PROCESSORS AND retailers should be prepared to contribute to develop farming systems which could improve milk and meat quality, believes Raymond Jones, who leads IGER”s livestock systems and land use team.

Consumers are already contributing indirectly through research funding agencies, he says. But he reckons new money must be found to cope with the scale of work required in a response to stricter food safety, pollution control and environmental protection regulations.

“Researchers have to react to new EU policies, issues including cross-compliance and the demands of the food chain. Producers, processors, retailers and consumers have to get involved.”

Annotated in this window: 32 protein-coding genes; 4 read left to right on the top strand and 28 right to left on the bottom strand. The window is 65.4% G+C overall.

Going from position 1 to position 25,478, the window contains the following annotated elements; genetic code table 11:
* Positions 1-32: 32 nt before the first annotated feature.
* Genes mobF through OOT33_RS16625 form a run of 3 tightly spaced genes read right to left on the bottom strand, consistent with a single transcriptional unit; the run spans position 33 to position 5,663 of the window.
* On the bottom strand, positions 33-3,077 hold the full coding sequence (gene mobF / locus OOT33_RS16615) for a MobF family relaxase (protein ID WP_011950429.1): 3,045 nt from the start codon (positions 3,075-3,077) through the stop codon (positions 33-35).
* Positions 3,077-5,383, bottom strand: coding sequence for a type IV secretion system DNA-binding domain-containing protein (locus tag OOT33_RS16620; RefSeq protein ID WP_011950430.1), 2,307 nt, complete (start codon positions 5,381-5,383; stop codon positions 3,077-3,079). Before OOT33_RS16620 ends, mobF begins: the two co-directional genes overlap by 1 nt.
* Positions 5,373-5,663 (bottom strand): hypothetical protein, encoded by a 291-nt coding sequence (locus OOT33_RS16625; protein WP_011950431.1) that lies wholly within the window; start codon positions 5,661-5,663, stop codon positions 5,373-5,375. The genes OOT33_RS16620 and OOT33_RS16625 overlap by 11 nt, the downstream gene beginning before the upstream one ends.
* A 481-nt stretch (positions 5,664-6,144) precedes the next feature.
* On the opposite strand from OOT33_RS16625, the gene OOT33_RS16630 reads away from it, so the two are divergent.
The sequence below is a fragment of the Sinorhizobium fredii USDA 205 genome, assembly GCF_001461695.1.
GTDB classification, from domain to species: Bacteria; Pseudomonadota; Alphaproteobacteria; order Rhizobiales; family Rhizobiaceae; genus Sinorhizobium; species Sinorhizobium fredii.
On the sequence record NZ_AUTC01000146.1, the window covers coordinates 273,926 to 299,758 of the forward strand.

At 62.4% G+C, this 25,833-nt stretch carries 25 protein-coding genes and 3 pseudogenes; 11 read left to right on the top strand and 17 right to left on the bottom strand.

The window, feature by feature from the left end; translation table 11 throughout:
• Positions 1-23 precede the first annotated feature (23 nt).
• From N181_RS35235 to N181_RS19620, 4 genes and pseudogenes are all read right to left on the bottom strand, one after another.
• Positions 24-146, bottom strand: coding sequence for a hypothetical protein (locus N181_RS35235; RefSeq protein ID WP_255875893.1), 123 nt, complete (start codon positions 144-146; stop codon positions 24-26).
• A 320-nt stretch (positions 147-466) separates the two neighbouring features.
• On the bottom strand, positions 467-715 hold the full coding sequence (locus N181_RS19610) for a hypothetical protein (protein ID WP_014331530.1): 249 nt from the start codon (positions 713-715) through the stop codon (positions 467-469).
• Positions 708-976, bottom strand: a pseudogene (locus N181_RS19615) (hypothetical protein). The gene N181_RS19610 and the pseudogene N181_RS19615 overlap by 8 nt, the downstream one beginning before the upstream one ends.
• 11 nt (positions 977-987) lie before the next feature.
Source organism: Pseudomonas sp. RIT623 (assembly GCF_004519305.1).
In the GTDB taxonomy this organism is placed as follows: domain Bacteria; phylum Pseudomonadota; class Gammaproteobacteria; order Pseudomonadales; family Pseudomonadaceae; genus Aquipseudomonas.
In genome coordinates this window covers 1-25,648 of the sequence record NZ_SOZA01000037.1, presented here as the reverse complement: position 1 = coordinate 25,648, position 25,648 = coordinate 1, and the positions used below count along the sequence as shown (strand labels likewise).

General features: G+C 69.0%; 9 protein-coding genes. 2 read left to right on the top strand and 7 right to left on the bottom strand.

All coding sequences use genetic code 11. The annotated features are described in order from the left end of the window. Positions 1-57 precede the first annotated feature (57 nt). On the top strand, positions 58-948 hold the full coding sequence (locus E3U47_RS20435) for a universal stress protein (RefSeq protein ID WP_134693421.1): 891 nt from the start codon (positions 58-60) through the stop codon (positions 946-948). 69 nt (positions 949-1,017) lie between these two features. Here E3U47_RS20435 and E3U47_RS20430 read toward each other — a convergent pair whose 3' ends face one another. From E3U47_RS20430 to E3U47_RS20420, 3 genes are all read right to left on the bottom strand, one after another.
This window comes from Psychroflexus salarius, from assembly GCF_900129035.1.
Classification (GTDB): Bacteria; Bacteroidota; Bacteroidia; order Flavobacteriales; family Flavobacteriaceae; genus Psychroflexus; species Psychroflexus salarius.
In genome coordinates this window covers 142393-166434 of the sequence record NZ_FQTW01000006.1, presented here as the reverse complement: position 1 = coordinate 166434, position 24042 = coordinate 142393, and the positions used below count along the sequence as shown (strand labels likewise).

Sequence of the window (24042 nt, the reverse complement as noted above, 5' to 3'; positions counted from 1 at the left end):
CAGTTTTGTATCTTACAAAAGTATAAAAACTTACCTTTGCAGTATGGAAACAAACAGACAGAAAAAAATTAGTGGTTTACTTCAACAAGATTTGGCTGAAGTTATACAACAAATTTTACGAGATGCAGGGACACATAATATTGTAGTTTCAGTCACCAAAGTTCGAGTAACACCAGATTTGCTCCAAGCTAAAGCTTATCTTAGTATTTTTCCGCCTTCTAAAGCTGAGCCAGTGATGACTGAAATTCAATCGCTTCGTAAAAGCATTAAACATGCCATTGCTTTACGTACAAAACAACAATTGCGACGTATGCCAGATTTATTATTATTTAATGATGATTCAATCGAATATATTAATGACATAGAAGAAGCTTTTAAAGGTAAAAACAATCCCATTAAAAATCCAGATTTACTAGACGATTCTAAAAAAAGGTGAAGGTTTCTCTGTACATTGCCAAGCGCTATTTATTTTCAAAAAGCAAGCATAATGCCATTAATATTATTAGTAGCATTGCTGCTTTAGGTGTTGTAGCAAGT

Food companies could enhance the wholesomeness and shelf life of milk, dairy products and meat by helping finance work on livestock nutrition and breeding. If those beyond the farm gate could be persuaded to get on board, researchers could also improve farming”s production efficiency and reduce risks of pollution and environmental damage.

 “The sort of integrated research programme I have in mind would cost about 400,000 a year,” Mr Jones estimated. His team was already attempting to attract money to begin such work and to convince funding bodies it had ideal facilities, with its 575 dairy cows, 500 beef cattle and 3000 sheep.